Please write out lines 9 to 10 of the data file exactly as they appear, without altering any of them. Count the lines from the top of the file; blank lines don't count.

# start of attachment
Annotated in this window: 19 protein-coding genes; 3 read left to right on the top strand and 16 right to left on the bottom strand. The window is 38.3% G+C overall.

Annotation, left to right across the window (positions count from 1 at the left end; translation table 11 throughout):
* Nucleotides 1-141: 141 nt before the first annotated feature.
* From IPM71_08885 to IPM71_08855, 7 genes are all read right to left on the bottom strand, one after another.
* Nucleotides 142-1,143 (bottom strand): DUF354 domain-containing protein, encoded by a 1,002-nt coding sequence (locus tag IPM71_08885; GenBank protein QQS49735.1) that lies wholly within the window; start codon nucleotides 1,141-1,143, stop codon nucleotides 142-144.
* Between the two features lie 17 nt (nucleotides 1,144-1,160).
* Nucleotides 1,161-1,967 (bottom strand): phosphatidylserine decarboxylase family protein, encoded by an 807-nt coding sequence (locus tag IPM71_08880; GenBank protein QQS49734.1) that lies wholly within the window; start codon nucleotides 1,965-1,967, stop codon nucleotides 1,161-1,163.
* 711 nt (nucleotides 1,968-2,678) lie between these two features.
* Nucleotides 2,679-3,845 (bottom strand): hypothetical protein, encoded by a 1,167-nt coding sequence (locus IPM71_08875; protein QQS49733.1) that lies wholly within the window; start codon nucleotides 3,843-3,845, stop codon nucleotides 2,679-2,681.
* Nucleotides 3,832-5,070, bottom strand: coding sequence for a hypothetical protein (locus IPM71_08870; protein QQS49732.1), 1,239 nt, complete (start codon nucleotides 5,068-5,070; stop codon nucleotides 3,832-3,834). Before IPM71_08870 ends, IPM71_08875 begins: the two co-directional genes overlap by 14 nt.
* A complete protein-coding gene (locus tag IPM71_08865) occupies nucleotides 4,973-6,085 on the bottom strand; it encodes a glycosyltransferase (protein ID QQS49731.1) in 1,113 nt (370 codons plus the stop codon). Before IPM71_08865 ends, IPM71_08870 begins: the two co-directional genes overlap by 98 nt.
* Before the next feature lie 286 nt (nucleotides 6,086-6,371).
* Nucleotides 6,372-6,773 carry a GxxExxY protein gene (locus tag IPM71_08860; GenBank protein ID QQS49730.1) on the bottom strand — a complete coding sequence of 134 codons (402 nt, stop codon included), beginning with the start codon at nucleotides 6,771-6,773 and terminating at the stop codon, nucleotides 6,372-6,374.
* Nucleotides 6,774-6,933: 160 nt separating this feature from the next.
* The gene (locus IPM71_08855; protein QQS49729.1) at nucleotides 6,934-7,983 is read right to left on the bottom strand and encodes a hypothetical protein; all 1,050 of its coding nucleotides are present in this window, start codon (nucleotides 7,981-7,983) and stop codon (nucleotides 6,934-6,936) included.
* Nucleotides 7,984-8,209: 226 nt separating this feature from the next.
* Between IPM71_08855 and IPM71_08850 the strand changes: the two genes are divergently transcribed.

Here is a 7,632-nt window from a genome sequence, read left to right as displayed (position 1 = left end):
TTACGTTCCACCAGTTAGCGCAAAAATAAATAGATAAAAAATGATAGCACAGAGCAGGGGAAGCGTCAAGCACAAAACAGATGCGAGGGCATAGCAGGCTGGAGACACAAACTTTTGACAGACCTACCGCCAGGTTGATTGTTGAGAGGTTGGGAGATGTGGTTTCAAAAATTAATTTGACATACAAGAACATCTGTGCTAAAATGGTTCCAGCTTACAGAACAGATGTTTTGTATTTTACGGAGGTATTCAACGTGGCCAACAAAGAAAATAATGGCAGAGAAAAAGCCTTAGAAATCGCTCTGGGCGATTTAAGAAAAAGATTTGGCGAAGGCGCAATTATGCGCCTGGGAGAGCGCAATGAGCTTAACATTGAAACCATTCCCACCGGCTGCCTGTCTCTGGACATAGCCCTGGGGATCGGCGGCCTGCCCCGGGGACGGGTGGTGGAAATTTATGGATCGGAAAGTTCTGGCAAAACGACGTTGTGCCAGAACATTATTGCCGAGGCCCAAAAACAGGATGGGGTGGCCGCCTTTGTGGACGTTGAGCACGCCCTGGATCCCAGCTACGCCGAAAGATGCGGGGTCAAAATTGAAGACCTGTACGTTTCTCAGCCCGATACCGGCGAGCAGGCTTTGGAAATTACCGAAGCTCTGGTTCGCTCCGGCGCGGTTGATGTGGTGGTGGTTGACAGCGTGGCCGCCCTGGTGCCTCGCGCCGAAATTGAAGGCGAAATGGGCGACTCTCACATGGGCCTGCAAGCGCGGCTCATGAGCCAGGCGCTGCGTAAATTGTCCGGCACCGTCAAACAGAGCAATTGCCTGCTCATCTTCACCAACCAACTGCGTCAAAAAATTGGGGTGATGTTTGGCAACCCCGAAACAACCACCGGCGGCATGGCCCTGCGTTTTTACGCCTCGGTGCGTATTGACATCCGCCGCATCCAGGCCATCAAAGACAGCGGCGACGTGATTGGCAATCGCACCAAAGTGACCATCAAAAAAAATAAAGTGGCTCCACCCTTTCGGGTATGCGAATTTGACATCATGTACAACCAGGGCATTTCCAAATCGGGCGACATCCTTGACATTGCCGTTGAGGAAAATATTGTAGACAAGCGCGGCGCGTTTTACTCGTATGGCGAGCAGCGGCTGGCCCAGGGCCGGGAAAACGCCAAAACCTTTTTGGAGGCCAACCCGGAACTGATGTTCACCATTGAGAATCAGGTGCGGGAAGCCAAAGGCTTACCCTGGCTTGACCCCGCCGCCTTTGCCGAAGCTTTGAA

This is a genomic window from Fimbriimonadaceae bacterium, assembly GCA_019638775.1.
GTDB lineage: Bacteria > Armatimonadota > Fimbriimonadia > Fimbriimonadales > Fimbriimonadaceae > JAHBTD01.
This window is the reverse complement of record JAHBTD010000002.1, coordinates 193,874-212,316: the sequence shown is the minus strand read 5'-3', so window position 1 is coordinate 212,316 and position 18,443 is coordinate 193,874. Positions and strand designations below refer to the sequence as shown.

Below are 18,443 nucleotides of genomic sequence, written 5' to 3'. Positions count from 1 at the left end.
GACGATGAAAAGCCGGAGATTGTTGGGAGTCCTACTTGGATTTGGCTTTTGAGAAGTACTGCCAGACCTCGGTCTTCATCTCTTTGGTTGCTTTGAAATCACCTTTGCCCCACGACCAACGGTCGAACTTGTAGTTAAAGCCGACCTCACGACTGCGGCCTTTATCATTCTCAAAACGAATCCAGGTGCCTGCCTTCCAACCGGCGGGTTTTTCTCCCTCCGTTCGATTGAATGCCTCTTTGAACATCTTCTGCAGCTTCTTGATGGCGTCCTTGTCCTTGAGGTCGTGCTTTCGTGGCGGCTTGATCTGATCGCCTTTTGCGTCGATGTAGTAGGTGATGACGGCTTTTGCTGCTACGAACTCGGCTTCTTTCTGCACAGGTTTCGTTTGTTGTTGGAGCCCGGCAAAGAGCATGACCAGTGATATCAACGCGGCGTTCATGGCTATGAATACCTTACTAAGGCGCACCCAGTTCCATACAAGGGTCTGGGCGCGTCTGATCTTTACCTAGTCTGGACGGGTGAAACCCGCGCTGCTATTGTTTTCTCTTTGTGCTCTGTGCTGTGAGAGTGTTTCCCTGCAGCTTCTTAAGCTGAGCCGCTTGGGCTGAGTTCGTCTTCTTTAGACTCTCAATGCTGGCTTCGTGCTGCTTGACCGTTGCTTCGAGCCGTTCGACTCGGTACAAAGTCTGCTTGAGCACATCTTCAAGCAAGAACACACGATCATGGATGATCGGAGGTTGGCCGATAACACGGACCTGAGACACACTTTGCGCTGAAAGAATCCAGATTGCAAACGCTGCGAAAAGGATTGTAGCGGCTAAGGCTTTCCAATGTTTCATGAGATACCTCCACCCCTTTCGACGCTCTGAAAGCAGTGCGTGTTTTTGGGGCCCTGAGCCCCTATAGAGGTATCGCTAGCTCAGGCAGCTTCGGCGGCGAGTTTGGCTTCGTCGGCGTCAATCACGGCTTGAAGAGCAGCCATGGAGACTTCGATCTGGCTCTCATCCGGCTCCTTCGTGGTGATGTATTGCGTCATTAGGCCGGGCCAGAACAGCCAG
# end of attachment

* Nucleotides 2,679-3,845 (bottom strand): hypothetical protein, encoded by a 1,167-nt coding sequence (locus IPM71_08875; protein QQS49733.1) that lies wholly within the window; start codon nucleotides 3,843-3,845, stop codon nucleotides 2,679-2,681.
* Nucleotides 3,832-5,070, bottom strand: coding sequence for a hypothetical protein (locus IPM71_08870; protein QQS49732.1), 1,239 nt, complete (start codon nucleotides 5,068-5,070; stop codon nucleotides 3,832-3,834). Before IPM71_08870 ends, IPM71_08875 begins: the two co-directional genes overlap by 14 nt.